Lebanon church that predated Civil War closes

7 min read5,264 views and 701 shares Posted August 3, 2020

The closing of St. John’s United Church of Christ (UCC) in June was like losing a family member for Amy Shirk.

It was, after all, the place where six generations of her immediate family on her mother’s side, the Hills, as well as her extended church family, gathered every Sunday to worship.

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“In every room and every space of that church, I have memories of my family,” Shirk said. “I can only remember up to my great-grandmother, but she was like an angel on Earth.”

Affectionately known as “Nana” to everyone, Alice Christiana Harper would sit inside the Sunday School room each Sunday, serving as the de facto church greeter as people entered the building.

“Literally everyone who would come to St. John’s would have to say hello to her,” Shirk said. “She used to wear a charm bracelet that had a charm for all of her children, grandchildren and great-grandchildren, so it had a lot of charms on it. She walked with a walker and just the memory of her charm bracelet tinkling is a clear memory to me in that church.”

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Stained glass windows at St. John’s. (Provided photo)

Although the Hills were not charter members, the family roots do run deep over the church’s 159-year history. Amy’s grandfather, mother, and she all sang in the church choir and attended church religiously.

“For me, my church is so steeply rooted in my family that there are memories of my family everywhere, and that is one of the things that made me so sad about closing the doors,” Shirk said. “My mother sang in the choir since she was 12 and I sat right next to her in the alto section when I was a young girl.”

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Shirk added that St. John’s, located on the 900 block of Willow Street, is one of the most beautiful buildings she’s ever seen, and noted that the acoustics in the sanctuary are heavenly. Adding to the building’s charm, the Belcher mosaic stained glass windows are reportedly the largest collection of its kind in the entire world, a statement she based on conversations with the church’s historian.

“The acoustics in the church are the best acoustics I’ve ever heard in my whole life and in any building that I’ve performed in,” Shirk said. “We would practice our singing downstairs and when we came up to the sanctuary to perform, it sounded 10 times better than it did down downstairs.”

Rev. David Jones, who is pastor at St. Mark’s UCC, which is just four blocks away and at St. John’s when it closed, said the building is unique.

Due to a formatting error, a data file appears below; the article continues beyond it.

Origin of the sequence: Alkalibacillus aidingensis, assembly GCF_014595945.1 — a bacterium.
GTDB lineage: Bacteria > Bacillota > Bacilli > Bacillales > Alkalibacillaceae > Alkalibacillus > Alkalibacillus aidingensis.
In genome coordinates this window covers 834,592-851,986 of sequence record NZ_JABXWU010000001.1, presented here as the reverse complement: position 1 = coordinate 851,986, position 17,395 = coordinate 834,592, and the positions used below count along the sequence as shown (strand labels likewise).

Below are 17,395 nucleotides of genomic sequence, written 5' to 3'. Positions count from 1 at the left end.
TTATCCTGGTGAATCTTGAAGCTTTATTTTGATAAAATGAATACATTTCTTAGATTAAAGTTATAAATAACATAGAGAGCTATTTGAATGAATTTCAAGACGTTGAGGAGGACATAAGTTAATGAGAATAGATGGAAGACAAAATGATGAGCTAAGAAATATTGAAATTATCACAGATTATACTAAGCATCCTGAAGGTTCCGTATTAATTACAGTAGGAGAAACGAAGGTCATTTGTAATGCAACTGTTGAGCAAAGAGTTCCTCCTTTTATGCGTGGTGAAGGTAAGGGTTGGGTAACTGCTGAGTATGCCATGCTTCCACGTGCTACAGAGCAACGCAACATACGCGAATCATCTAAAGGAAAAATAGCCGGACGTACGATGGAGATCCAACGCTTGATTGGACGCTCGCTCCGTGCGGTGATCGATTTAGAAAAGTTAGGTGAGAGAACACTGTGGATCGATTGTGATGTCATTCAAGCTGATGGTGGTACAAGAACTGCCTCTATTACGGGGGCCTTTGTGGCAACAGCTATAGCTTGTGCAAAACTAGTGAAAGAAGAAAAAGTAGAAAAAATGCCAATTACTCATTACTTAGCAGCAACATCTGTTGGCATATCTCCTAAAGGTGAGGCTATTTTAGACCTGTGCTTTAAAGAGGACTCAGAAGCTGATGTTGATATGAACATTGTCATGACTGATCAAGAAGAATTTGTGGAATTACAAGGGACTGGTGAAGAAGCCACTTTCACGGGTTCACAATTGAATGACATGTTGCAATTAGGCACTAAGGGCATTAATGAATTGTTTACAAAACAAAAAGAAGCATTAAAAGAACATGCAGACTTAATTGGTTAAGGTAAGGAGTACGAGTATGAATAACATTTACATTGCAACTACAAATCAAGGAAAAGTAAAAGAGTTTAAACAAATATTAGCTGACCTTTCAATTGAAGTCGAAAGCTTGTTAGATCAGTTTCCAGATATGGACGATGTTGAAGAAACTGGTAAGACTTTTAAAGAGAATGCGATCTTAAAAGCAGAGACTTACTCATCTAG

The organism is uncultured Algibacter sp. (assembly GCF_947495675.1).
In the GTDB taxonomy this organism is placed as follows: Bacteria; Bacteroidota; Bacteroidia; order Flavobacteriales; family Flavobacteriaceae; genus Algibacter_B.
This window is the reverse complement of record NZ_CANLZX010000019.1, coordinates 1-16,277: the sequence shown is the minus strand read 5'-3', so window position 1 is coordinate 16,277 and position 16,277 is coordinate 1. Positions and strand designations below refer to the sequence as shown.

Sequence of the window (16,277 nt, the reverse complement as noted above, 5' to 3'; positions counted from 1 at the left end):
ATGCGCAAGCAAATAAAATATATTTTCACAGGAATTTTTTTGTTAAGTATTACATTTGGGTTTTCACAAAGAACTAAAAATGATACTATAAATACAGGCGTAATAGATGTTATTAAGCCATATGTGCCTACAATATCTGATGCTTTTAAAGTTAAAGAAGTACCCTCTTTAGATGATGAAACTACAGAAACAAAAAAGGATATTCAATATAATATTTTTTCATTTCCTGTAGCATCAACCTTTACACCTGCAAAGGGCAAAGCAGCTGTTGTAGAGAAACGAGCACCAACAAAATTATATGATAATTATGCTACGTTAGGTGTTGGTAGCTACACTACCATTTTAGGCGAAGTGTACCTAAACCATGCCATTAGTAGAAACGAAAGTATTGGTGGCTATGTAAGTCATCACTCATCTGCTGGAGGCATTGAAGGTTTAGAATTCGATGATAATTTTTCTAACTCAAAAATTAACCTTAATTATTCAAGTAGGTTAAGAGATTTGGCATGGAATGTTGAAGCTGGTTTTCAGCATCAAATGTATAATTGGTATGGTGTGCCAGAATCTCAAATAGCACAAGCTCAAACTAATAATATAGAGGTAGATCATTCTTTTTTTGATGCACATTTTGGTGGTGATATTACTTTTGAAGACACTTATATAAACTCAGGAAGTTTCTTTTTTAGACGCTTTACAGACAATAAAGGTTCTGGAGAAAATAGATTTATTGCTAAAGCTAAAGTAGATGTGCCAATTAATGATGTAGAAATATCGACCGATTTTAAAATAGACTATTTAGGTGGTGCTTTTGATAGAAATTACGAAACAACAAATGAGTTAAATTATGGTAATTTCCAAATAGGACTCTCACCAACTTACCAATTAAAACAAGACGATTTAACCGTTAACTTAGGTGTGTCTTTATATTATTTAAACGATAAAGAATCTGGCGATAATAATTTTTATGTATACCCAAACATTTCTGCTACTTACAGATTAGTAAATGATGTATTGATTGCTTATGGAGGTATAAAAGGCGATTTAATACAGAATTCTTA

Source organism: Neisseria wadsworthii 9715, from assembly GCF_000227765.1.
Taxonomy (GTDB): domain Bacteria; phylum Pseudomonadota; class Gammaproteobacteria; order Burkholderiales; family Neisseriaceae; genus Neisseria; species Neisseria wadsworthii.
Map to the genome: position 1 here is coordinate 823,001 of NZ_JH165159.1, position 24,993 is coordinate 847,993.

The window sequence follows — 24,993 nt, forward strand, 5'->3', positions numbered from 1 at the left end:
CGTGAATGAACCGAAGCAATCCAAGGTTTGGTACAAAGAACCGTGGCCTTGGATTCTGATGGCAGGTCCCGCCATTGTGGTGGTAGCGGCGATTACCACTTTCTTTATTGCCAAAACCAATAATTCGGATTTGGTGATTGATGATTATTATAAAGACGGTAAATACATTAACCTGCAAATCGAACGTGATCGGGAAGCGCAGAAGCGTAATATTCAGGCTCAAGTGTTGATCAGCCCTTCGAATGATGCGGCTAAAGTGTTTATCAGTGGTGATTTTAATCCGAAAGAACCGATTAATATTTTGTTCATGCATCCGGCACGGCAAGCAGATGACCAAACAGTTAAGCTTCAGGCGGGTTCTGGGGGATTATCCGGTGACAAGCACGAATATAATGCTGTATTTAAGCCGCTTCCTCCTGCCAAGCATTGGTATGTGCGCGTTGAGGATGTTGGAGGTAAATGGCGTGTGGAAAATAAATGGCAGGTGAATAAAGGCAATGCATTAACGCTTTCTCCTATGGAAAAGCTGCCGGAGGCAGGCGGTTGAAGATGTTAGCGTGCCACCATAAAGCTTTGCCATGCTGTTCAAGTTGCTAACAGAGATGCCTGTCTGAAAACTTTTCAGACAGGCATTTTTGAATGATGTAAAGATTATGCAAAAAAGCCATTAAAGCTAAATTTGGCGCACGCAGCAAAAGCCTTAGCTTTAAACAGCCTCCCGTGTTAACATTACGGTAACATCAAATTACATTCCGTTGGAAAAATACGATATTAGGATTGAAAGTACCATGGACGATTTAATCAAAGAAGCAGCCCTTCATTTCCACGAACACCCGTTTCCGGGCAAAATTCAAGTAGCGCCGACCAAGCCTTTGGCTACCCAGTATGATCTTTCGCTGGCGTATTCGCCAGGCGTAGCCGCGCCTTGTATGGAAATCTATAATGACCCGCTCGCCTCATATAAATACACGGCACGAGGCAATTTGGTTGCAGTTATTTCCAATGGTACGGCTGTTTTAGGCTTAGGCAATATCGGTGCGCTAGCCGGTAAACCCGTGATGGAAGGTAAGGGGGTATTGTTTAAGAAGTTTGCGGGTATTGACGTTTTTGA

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“The one thing I’ll always remember about St. John’s is that when it was founded it was a church of innovation,” Jones said. “It was a church of innovation when it was originally built because the walls are so thick that if a tornado were to come through the area, that building would remain standing.”

At one time in its history, St. John’s steeple was the highest point within the city of Lebanon, Jones said, and added that it was the place to be on Sunday morning in its heyday.

“When the Lebanon Fire Department would get a new ladder truck, they would always bring it by the church to test it out,” Jones said. “If they could reach the top of the steeple, then they would know that they could reach the top of any building in Lebanon.”

A wooden time capsule, placed on church grounds during its construction in 1859. Unfortunately, all of the contents in the box had disintegrated. (Provided photo)

Hired as only the 19th pastor in the church’s history, Jones said he agreed to be the pastor at St. John’s with the hope of being able to turn the tide of a declining membership base.

“I never went into the ministry with the intention of closing a church down,” Jones said. “To see a church go through this has been very hard. It was a slow downward spiral that they had been in for quite some time.”

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There were many reasons, Jones noted, as to why the church was unable to regain new members. The inability to attract and retain new members to replace an aging church membership was the primary culprit.

“The biggest reason is that it was an older congregation that lacked youths and younger families,” Jones said. “The church couldn’t attract younger families because the older adults lacked the energy needed to create the kinds of programs that attract the youth.”

St. John’s baptismal font is now in St. Mark’s sanctuary. The font was purchased in 1873 for a total of $79. (Provided photo)